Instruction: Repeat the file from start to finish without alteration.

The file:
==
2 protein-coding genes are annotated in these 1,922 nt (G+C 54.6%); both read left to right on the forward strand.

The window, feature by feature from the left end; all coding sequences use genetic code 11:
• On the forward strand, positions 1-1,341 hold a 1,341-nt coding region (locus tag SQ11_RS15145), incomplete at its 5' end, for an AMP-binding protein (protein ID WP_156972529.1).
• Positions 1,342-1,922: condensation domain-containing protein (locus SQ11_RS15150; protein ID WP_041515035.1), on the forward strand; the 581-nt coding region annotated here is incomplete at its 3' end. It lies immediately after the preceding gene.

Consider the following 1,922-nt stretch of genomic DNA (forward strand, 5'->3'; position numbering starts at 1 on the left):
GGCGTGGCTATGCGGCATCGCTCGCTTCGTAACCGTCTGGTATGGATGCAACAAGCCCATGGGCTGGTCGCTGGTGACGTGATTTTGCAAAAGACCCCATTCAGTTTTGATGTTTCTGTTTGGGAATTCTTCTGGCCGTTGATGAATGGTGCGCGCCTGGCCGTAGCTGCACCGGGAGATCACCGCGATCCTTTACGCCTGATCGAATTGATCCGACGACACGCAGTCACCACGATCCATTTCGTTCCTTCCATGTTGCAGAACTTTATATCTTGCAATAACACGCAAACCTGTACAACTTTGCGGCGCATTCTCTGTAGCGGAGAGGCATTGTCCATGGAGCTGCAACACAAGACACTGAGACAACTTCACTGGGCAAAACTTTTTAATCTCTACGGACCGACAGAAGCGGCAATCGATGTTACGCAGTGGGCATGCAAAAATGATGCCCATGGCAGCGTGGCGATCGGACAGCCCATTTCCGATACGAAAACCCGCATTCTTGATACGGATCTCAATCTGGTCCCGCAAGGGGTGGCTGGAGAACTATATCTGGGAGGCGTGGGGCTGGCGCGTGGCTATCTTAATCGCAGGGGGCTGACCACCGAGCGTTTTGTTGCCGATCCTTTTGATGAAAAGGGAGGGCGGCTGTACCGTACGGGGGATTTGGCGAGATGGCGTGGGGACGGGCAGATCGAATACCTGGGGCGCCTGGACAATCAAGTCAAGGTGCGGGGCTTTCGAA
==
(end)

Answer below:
2 protein-coding genes are annotated in these 1,922 nt (G+C 54.6%); both read left to right on the forward strand.

The window, feature by feature from the left end; all coding sequences use genetic code 11:
• On the forward strand, positions 1-1,341 hold a 1,341-nt coding region (locus tag SQ11_RS15145), incomplete at its 5' end, for an AMP-binding protein (protein ID WP_156972529.1).
• Positions 1,342-1,922: condensation domain-containing protein (locus SQ11_RS15150; protein ID WP_041515035.1), on the forward strand; the 581-nt coding region annotated here is incomplete at its 3' end. It lies immediately after the preceding gene.

Consider the following 1,922-nt stretch of genomic DNA (forward strand, 5'->3'; position numbering starts at 1 on the left):
GGCGTGGCTATGCGGCATCGCTCGCTTCGTAACCGTCTGGTATGGATGCAACAAGCCCATGGGCTGGTCGCTGGTGACGTGATTTTGCAAAAGACCCCATTCAGTTTTGATGTTTCTGTTTGGGAATTCTTCTGGCCGTTGATGAATGGTGCGCGCCTGGCCGTAGCTGCACCGGGAGATCACCGCGATCCTTTACGCCTGATCGAATTGATCCGACGACACGCAGTCACCACGATCCATTTCGTTCCTTCCATGTTGCAGAACTTTATATCTTGCAATAACACGCAAACCTGTACAACTTTGCGGCGCATTCTCTGTAGCGGAGAGGCATTGTCCATGGAGCTGCAACACAAGACACTGAGACAACTTCACTGGGCAAAACTTTTTAATCTCTACGGACCGACAGAAGCGGCAATCGATGTTACGCAGTGGGCATGCAAAAATGATGCCCATGGCAGCGTGGCGATCGGACAGCCCATTTCCGATACGAAAACCCGCATTCTTGATACGGATCTCAATCTGGTCCCGCAAGGGGTGGCTGGAGAACTATATCTGGGAGGCGTGGGGCTGGCGCGTGGCTATCTTAATCGCAGGGGGCTGACCACCGAGCGTTTTGTTGCCGATCCTTTTGATGAAAAGGGAGGGCGGCTGTACCGTACGGGGGATTTGGCGAGATGGCGTGGGGACGGGCAGATCGAATACCTGGGGCGCCTGGACAATCAAGTCAAGGTGCGGGGCTTTCGAA